We should note that there is widespread agreement among climatologists that: (1) The climate is changing, primarily becoming warmer; (2) That a primary cause of this climate change is the global dependence on the burning of fossil fuels; and (3) That these climate changes have and will generate critical national security concerns. However, as disappointing as it may be to some, Dr. McCarthy will focus only on (1) and (3) above, putting aside for now the causes of a changing climate.

Dr. Maureen McCarthy is on the UNR research faculty and with the Desert Research Institute. She is also the Executive Director of the Tahoe Science Consortium, where she leads multi-disciplinary research projects focused on climate change and water sustainability. Maureen is also President of McCarthy and Smith Consulting.

No need to RSVP now—just mark the date!

Summary of the presentation on….

Bio Threats

Infectious Diseases and National Security

with

Dr. James Wilson

Renowned medical intelligence specialist and UNR Professor, Dr. James Wilson, presented an overview of the threat to national security represented by infectious diseases.  According to a recent intelligence estimate, “highly virulent and increasingly anti-microbial resistant pathogens… are major sources of infections that kill some 14,000 hospital patients annually”.  Wilson added that the world now faces the “specter of pan-resistant pathogens”.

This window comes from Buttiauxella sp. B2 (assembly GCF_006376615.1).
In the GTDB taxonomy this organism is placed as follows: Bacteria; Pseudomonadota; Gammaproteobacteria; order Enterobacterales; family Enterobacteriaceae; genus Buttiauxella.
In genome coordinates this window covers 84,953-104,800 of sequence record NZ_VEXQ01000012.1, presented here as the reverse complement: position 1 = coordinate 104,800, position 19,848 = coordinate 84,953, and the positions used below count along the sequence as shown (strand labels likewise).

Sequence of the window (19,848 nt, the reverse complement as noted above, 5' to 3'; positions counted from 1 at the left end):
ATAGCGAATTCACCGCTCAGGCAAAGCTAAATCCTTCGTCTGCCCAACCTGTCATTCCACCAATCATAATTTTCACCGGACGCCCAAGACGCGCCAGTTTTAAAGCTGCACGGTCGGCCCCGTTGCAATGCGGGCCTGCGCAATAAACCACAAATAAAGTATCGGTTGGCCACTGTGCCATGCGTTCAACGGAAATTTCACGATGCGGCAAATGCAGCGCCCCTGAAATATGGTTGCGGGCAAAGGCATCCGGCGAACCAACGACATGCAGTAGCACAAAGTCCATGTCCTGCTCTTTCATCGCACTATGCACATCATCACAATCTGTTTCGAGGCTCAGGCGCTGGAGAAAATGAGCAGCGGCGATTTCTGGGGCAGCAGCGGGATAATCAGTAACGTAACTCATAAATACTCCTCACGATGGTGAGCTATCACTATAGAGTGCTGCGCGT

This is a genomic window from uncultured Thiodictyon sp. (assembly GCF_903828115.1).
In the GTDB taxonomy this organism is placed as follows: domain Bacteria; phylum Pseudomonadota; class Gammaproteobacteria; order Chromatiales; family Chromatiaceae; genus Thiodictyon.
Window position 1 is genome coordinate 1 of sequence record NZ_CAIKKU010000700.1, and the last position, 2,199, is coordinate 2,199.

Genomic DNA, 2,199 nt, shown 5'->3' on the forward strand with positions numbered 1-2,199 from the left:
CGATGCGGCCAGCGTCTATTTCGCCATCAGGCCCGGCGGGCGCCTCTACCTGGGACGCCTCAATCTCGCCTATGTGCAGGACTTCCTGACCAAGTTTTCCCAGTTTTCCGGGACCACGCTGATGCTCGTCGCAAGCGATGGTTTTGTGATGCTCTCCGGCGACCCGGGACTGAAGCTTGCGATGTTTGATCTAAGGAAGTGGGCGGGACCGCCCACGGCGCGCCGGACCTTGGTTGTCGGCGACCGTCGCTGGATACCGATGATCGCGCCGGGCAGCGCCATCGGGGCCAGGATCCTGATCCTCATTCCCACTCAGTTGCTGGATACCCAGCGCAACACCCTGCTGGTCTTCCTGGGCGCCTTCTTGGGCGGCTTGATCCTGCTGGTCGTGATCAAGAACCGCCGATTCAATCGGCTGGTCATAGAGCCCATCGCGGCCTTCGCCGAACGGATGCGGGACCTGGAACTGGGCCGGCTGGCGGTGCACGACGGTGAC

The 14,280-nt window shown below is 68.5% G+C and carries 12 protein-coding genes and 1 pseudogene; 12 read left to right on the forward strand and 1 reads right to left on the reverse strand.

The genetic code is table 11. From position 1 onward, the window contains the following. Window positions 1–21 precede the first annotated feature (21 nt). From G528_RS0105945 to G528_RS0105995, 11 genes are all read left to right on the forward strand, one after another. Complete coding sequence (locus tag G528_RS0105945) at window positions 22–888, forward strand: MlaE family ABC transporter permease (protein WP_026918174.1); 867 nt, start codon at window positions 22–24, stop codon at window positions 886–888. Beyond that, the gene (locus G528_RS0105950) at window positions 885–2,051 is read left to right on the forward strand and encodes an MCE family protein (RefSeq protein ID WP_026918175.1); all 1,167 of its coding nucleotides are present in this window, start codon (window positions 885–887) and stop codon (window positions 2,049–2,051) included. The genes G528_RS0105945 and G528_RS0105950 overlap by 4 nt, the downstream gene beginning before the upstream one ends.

In addition to concerns generated by the spread of infectious diseases through natural processes, Wilson also drew the audience’s attention to the probability of a bio terrorist attack against the U.S. as more states and groups develop a biological warfare capability.